|THE HISTORY OF THE JACK 'O' LANTERN HALLOWEEN PUMPKIN|
Although pumpkins are very much part of northern European 'Halloween' culture, the plant itself is believed to have originated in North America. In fact, seeds from related plants have been found in Mexico dating back to 7000 to 5500 B.C.
pepon' meaning 'large melon'. However - over time - there was an evolution in how the final name arrived, starting with the French who called it the pompon'. The English changed the name to 'Pumpion' and finally American colonists changed that into 'pumpkin' which has so far remained unchanged.
It was the native American Indians who first used the pumpkin as a food crop but they had other uses for it too. Not only did they dry strips of pumpkin for weaving into mats, they also invented a form of 'fast food' by roasting long strips of pumpkin on open fires.
When the first white settlers arrived, they witnessed this versatile plant and it soon became part of their diets too. They used them in a wide variety of recipes from desserts to stews and soups, although the origin of pumpkin pie is thought to have come from the practice of early colonists who cooked de-seeded pumpkins filled with milk, spices and honey on the hot ashes of a dying fire.
THE LEGEND OF THE 'JACK O LANTERN'
|'JACK O LANTERN' PUMPKIN|
According to the story, Stingy Jack invited the Devil to have a drink with him, and true to his name Stingy Jack didn't want to pay. Somehow, he managed to convince the Devil to turn himself into a coin so that Jack could use it to buy his round. However, as soon as the Devil did so, Jack decided to keep the money for himself and put it into his pocket next to a silver crucifix. This had the effect of preventing the Devil from changing back into his original form.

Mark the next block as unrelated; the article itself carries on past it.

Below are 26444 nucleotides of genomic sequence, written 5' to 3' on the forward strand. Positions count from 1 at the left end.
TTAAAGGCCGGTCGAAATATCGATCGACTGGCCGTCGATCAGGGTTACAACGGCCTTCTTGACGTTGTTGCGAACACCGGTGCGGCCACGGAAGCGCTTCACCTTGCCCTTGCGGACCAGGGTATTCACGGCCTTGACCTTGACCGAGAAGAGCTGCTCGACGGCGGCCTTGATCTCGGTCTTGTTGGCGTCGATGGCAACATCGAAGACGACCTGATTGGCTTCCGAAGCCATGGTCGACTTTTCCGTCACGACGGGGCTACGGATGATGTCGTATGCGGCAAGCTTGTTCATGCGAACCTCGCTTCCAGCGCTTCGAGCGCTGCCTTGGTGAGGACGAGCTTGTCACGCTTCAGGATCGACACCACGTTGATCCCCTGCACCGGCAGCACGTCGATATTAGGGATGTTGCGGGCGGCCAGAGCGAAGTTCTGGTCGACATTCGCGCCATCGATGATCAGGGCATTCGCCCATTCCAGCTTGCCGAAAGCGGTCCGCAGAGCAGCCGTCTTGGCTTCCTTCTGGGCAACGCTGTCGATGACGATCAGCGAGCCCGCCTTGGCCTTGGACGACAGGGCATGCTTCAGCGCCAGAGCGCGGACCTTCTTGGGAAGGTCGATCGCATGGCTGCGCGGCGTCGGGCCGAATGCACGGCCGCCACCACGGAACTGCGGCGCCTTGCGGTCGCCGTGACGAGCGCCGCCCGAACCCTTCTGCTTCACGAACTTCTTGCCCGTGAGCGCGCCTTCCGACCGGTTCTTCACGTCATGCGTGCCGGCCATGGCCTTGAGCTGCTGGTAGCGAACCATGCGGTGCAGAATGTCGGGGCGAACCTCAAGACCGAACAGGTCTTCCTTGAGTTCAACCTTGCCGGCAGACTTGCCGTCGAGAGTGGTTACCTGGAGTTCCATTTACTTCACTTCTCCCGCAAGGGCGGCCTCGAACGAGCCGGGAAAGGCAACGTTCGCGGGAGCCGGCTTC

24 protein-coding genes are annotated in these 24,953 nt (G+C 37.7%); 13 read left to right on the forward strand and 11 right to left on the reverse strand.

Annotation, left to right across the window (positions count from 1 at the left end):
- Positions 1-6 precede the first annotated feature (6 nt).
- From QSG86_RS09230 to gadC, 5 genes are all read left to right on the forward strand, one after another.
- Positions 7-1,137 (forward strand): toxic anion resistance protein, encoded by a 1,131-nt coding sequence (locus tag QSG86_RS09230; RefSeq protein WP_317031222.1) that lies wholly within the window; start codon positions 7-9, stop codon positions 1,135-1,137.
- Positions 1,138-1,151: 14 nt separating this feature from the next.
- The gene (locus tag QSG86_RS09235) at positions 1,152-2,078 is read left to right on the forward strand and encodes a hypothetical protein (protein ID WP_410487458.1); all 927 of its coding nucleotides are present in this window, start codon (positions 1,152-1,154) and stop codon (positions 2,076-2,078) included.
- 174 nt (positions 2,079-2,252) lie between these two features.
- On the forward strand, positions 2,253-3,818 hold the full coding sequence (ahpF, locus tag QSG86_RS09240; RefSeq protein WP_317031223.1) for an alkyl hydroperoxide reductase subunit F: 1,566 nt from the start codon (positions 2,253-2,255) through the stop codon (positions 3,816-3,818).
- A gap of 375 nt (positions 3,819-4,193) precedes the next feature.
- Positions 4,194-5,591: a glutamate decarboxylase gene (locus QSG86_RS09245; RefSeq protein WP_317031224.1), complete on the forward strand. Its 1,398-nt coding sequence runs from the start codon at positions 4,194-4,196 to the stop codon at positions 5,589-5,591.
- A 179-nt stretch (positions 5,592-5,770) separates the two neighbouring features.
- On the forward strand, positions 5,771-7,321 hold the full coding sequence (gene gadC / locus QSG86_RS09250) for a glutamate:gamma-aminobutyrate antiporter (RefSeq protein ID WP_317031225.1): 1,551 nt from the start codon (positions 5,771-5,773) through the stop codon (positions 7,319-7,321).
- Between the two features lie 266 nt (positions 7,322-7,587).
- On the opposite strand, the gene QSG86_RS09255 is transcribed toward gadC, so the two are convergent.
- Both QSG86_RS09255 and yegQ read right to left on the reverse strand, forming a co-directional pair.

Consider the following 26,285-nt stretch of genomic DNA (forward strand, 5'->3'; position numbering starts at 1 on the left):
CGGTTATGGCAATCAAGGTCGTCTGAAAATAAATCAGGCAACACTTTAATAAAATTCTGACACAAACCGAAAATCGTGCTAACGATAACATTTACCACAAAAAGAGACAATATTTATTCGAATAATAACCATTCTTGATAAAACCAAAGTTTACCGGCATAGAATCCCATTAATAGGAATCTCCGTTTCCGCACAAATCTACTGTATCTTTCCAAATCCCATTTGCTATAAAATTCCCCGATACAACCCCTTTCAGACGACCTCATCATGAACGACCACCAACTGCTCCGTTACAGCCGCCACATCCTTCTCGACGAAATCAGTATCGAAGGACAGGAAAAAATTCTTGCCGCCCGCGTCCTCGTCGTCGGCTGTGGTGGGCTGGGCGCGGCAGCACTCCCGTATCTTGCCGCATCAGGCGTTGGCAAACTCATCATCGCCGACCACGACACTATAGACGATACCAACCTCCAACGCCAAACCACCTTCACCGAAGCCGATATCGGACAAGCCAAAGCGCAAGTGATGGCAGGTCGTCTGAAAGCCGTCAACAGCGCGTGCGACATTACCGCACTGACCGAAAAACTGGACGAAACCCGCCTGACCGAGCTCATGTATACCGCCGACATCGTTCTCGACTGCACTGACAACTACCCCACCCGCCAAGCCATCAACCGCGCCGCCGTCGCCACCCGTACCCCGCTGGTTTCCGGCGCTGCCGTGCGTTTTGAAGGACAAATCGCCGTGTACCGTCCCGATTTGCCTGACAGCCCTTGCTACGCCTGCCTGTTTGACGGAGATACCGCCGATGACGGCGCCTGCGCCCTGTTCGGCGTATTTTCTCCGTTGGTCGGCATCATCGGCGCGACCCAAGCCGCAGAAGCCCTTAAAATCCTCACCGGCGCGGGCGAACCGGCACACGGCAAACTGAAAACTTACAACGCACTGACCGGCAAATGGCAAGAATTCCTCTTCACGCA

Jack eventually freed the Devil, but he imposed several conditions beforehand. The first was that the devil would not bother Jack for one year and that - should Jack die - he would not be able to claim his soul. The Devil agreed and Jack let him go.
|'JACK O LANTERN'|
Soon after, Jack died, and as the legend goes God refused him entry into heaven because of the unsavoury tricks he played. However the Devil would not allow him into Hell either as he had already promised not to claim his soul. The Devil sent Jack back to the living, but he was only to appear at night with a piece of burning coal to light his way. The story goes that Jack put the coal into a carved out turnip and has roamed the Earth with it ever since. The Irish referred to this ghostly figure as 'Jack of the Lantern'', but as the centuries passed it was eventually shortened to Jack O'Lantern'.
In the Celtic lands of Ireland and Scotland it became tradition for people to make their own versions of Jack’s lanterns by carving scary faces into turnips or potatoes. However, England it became commonplace to use large beets instead. These would be placed in windows or by their doors to frighten away Stingy Jack and other wandering evil spirits.
As immigrants from these countries settles in area of the United States, they brought the 'Jack O'Lantern' tradition with them. Together with the popularity for eating the native pumpkin they soon found that it make the perfect Jack O’Lanterns. From that time the tradition of a carved pumpkin over the Halloween period has remained ever since.
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